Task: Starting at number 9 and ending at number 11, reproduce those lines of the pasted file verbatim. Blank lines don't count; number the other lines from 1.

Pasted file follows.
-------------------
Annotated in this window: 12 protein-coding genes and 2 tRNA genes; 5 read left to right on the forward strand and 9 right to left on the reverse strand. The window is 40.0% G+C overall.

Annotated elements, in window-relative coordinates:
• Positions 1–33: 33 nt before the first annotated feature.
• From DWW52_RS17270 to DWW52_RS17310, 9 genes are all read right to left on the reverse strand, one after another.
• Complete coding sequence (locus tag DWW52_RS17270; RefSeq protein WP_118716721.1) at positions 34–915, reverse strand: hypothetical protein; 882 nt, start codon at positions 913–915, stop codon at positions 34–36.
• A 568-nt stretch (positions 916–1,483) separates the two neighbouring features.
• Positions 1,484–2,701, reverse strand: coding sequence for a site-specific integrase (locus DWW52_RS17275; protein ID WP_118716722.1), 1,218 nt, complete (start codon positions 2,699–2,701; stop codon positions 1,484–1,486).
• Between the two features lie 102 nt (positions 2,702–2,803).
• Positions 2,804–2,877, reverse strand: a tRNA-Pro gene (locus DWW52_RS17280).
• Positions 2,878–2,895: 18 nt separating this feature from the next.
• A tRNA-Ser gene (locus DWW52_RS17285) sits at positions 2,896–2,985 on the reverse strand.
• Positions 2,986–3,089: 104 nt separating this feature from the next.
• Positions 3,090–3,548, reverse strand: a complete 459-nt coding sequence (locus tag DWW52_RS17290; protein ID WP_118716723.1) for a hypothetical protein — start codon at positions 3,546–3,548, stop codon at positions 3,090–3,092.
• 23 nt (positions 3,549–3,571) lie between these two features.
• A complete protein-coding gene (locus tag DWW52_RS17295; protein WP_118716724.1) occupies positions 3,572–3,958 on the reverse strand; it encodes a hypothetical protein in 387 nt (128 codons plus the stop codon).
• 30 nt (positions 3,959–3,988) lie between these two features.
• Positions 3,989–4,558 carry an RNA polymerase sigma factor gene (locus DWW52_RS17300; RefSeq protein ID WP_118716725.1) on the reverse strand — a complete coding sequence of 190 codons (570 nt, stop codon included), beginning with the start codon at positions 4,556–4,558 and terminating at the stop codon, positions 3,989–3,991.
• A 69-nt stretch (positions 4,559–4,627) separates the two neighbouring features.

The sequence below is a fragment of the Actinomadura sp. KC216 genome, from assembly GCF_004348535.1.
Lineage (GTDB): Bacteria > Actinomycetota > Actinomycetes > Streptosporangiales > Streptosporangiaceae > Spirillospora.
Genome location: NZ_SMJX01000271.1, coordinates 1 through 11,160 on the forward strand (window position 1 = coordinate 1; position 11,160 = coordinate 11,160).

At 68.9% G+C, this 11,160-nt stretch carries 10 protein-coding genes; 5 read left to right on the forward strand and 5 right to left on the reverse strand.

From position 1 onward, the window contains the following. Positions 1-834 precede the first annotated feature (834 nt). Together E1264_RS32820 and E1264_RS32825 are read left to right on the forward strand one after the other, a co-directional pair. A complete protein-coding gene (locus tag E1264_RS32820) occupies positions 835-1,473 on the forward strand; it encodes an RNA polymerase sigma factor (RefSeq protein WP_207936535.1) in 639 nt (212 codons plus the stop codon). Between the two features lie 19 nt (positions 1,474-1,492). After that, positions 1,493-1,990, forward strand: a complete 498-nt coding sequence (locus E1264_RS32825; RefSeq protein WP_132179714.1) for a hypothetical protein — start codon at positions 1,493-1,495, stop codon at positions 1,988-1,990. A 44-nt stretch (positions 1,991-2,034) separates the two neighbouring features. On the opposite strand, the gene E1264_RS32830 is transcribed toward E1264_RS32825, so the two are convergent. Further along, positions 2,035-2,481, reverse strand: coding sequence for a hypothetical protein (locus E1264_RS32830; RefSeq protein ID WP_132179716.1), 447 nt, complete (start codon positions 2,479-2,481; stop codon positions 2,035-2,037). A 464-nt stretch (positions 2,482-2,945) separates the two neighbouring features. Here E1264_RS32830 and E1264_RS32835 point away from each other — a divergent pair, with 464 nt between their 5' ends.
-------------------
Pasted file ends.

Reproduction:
• Positions 2,804–2,877, reverse strand: a tRNA-Pro gene (locus DWW52_RS17280).
• Positions 2,878–2,895: 18 nt separating this feature from the next.
• A tRNA-Ser gene (locus DWW52_RS17285) sits at positions 2,896–2,985 on the reverse strand.